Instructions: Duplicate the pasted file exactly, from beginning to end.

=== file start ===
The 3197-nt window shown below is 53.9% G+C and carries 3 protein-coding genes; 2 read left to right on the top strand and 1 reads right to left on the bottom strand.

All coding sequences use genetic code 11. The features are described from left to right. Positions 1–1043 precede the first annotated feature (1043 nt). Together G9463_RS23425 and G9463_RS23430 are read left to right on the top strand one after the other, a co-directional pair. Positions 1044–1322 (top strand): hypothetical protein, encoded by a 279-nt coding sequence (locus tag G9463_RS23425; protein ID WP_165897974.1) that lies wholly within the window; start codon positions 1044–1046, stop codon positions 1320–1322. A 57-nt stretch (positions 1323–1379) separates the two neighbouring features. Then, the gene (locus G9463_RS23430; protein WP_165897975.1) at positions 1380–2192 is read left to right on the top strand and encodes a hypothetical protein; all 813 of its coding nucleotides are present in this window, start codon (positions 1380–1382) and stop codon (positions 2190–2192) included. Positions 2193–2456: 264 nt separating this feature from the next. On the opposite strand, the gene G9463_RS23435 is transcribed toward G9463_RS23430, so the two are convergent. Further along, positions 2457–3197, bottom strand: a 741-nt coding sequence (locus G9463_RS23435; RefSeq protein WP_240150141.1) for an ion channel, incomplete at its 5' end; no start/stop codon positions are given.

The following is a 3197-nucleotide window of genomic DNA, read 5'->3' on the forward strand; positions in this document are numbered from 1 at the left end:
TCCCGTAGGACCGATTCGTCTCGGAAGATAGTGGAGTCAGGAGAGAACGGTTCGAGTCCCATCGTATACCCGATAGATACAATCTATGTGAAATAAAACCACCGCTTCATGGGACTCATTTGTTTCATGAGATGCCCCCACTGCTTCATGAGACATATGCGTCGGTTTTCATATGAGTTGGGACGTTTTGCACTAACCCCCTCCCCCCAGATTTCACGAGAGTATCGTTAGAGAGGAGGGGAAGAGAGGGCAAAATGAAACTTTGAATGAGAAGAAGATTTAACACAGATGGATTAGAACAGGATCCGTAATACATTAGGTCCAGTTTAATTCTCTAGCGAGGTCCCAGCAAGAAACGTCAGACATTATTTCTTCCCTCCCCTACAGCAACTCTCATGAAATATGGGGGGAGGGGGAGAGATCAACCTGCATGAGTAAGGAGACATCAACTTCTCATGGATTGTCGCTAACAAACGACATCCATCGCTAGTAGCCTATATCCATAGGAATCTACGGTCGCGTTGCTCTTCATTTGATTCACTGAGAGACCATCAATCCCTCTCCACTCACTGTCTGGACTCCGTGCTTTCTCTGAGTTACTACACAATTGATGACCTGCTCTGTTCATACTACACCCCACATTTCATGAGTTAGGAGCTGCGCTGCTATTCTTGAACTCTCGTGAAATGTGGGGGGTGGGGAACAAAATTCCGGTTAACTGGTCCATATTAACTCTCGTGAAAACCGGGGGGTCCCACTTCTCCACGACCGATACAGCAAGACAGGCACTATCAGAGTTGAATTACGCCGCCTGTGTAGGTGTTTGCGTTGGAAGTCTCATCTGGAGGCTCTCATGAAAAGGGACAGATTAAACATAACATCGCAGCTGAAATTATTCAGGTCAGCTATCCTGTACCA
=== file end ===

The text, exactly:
The 3197-nt window shown below is 53.9% G+C and carries 3 protein-coding genes; 2 read left to right on the top strand and 1 reads right to left on the bottom strand.

All coding sequences use genetic code 11. The features are described from left to right. Positions 1–1043 precede the first annotated feature (1043 nt). Together G9463_RS23425 and G9463_RS23430 are read left to right on the top strand one after the other, a co-directional pair. Positions 1044–1322 (top strand): hypothetical protein, encoded by a 279-nt coding sequence (locus tag G9463_RS23425; protein ID WP_165897974.1) that lies wholly within the window; start codon positions 1044–1046, stop codon positions 1320–1322. A 57-nt stretch (positions 1323–1379) separates the two neighbouring features. Then, the gene (locus G9463_RS23430; protein WP_165897975.1) at positions 1380–2192 is read left to right on the top strand and encodes a hypothetical protein; all 813 of its coding nucleotides are present in this window, start codon (positions 1380–1382) and stop codon (positions 2190–2192) included. Positions 2193–2456: 264 nt separating this feature from the next. On the opposite strand, the gene G9463_RS23435 is transcribed toward G9463_RS23430, so the two are convergent. Further along, positions 2457–3197, bottom strand: a 741-nt coding sequence (locus G9463_RS23435; RefSeq protein WP_240150141.1) for an ion channel, incomplete at its 5' end; no start/stop codon positions are given.

The following is a 3197-nucleotide window of genomic DNA, read 5'->3' on the forward strand; positions in this document are numbered from 1 at the left end:
TCCCGTAGGACCGATTCGTCTCGGAAGATAGTGGAGTCAGGAGAGAACGGTTCGAGTCCCATCGTATACCCGATAGATACAATCTATGTGAAATAAAACCACCGCTTCATGGGACTCATTTGTTTCATGAGATGCCCCCACTGCTTCATGAGACATATGCGTCGGTTTTCATATGAGTTGGGACGTTTTGCACTAACCCCCTCCCCCCAGATTTCACGAGAGTATCGTTAGAGAGGAGGGGAAGAGAGGGCAAAATGAAACTTTGAATGAGAAGAAGATTTAACACAGATGGATTAGAACAGGATCCGTAATACATTAGGTCCAGTTTAATTCTCTAGCGAGGTCCCAGCAAGAAACGTCAGACATTATTTCTTCCCTCCCCTACAGCAACTCTCATGAAATATGGGGGGAGGGGGAGAGATCAACCTGCATGAGTAAGGAGACATCAACTTCTCATGGATTGTCGCTAACAAACGACATCCATCGCTAGTAGCCTATATCCATAGGAATCTACGGTCGCGTTGCTCTTCATTTGATTCACTGAGAGACCATCAATCCCTCTCCACTCACTGTCTGGACTCCGTGCTTTCTCTGAGTTACTACACAATTGATGACCTGCTCTGTTCATACTACACCCCACATTTCATGAGTTAGGAGCTGCGCTGCTATTCTTGAACTCTCGTGAAATGTGGGGGGTGGGGAACAAAATTCCGGTTAACTGGTCCATATTAACTCTCGTGAAAACCGGGGGGTCCCACTTCTCCACGACCGATACAGCAAGACAGGCACTATCAGAGTTGAATTACGCCGCCTGTGTAGGTGTTTGCGTTGGAAGTCTCATCTGGAGGCTCTCATGAAAAGGGACAGATTAAACATAACATCGCAGCTGAAATTATTCAGGTCAGCTATCCTGTACCA